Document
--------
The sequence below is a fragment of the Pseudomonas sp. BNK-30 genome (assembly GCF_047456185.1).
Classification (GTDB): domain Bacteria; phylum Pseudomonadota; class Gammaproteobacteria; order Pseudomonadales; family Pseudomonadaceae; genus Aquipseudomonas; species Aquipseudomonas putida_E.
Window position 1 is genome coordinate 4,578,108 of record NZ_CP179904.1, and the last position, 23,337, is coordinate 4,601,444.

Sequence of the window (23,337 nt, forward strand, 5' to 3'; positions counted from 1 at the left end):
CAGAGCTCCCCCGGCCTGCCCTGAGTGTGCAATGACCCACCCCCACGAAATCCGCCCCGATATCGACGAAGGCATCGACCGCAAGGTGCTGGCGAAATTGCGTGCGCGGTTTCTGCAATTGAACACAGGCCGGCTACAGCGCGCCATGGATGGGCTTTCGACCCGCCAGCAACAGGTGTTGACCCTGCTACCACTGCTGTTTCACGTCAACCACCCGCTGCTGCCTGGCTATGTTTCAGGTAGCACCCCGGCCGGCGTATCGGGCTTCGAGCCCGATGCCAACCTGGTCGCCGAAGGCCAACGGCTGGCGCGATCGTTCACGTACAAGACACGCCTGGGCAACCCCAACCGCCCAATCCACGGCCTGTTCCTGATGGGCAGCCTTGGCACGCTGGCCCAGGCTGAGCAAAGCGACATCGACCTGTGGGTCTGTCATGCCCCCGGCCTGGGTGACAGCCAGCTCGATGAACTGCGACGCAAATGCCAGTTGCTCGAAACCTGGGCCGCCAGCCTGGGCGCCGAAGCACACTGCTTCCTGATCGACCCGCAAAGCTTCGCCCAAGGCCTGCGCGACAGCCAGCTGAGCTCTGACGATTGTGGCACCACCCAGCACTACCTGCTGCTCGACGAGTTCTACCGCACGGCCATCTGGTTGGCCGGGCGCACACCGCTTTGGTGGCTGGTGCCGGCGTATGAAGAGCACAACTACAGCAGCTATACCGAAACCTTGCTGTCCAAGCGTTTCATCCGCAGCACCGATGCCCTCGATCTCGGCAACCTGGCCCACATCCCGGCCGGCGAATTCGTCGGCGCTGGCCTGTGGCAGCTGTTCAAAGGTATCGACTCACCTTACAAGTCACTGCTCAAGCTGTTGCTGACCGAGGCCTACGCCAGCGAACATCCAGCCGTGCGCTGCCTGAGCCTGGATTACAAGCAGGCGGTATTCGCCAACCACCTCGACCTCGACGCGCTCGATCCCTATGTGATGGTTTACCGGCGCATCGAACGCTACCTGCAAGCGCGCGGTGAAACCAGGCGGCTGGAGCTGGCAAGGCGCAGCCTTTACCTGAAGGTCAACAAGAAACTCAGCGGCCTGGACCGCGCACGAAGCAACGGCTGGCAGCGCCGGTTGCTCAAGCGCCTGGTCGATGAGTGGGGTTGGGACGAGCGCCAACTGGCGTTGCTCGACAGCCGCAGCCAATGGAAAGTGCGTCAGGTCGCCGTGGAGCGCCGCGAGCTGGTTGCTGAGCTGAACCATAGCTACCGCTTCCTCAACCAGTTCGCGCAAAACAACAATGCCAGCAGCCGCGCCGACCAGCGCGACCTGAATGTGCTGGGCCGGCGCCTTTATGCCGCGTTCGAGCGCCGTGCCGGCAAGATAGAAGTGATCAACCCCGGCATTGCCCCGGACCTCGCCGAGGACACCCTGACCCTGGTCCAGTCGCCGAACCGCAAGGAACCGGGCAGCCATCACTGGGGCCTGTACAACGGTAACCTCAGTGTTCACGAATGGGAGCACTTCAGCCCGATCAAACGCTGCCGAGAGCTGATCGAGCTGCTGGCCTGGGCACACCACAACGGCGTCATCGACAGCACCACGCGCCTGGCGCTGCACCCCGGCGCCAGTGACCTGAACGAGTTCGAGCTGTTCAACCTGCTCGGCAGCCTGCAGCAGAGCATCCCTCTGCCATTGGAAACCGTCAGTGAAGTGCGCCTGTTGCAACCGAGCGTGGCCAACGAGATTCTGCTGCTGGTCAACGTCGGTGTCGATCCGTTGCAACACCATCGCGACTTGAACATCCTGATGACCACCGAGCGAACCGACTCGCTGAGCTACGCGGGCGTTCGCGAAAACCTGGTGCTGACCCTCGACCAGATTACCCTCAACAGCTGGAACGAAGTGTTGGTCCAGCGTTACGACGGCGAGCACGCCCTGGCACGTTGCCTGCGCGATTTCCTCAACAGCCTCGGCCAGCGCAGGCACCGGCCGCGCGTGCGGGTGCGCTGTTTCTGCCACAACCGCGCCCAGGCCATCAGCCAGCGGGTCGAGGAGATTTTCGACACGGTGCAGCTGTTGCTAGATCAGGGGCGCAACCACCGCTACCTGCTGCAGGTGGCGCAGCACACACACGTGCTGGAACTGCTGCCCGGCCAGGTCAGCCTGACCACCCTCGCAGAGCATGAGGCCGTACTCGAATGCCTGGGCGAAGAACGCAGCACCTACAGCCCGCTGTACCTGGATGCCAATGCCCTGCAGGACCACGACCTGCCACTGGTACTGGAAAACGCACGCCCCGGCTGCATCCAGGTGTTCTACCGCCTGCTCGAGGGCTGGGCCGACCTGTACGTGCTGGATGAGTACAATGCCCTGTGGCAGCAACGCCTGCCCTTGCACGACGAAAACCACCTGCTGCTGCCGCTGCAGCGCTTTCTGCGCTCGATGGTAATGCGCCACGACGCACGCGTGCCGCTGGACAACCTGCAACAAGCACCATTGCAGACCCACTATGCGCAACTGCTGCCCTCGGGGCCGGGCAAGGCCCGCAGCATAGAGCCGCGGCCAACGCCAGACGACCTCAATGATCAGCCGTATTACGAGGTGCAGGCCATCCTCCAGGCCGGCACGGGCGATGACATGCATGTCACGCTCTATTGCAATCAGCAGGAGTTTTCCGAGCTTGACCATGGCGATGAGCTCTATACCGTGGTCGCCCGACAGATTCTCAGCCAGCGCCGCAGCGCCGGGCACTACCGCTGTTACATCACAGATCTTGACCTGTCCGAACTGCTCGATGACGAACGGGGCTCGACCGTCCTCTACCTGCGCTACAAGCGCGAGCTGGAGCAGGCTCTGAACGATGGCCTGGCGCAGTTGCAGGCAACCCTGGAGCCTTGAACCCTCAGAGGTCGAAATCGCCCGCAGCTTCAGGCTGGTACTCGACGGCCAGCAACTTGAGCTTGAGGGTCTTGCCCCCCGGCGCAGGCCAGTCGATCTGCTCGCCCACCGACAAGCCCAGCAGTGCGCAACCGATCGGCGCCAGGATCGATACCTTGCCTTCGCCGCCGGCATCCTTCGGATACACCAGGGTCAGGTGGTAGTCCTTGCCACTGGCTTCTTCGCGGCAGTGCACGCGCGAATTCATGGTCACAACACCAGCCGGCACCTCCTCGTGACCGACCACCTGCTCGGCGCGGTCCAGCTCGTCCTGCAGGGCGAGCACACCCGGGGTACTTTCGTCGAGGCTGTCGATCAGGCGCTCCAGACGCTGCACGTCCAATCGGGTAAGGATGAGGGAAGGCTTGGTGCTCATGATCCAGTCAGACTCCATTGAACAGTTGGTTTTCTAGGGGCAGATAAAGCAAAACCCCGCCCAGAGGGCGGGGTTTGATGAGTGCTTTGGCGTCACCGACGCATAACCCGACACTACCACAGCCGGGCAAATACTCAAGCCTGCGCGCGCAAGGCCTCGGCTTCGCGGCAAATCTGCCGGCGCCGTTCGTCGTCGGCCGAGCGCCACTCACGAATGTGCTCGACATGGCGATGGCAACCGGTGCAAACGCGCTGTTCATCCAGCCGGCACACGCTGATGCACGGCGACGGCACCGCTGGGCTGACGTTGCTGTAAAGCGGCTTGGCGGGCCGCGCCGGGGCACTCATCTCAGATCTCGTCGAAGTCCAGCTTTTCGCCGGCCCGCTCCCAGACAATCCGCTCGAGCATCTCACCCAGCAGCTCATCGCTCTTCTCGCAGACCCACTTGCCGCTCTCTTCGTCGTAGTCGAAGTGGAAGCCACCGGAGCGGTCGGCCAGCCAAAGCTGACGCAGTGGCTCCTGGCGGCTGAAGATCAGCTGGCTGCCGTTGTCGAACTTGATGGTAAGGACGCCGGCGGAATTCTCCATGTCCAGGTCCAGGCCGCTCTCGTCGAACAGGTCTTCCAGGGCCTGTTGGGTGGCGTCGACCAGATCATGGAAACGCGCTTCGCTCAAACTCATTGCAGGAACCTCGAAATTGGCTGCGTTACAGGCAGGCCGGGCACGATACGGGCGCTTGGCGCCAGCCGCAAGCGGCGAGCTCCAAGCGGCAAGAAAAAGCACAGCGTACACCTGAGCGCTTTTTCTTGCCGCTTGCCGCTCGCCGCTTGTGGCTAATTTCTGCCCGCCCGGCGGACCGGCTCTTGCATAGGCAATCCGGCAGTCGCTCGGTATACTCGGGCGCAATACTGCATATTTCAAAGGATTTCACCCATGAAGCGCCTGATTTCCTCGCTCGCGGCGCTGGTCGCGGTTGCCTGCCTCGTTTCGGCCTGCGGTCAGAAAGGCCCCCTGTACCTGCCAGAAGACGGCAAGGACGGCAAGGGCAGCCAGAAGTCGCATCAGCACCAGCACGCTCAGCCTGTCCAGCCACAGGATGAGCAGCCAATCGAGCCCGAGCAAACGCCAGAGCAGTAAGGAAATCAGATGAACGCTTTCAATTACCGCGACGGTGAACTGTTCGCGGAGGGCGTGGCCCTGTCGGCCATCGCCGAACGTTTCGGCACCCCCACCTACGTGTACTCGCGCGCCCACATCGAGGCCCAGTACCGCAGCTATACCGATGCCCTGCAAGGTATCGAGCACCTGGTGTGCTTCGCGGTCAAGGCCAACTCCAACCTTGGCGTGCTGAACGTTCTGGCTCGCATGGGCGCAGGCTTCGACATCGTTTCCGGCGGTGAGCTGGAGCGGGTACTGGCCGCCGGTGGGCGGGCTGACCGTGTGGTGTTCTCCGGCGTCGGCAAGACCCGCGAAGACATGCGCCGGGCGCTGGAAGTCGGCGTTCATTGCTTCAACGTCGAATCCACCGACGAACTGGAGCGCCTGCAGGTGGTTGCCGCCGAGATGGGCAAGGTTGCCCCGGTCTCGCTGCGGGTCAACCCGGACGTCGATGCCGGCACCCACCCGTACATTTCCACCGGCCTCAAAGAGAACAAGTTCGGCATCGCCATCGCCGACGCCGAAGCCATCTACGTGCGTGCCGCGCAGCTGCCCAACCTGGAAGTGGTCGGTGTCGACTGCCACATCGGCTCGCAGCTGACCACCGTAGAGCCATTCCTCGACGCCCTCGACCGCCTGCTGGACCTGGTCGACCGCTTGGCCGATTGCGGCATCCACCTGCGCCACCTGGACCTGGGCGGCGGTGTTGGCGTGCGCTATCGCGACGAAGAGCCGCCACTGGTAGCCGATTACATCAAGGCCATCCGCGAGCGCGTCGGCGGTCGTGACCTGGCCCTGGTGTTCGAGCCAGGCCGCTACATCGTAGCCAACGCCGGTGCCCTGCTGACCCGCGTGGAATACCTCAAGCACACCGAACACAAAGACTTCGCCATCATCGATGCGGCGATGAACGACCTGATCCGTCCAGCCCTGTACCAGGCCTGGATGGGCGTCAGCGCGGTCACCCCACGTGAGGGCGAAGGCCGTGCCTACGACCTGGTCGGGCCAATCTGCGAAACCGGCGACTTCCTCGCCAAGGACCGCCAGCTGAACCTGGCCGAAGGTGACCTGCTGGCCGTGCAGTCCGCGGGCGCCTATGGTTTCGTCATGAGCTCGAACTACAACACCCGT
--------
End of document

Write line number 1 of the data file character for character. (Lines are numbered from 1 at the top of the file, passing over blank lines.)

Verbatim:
The sequence below is a fragment of the Pseudomonas sp. BNK-30 genome (assembly GCF_047456185.1).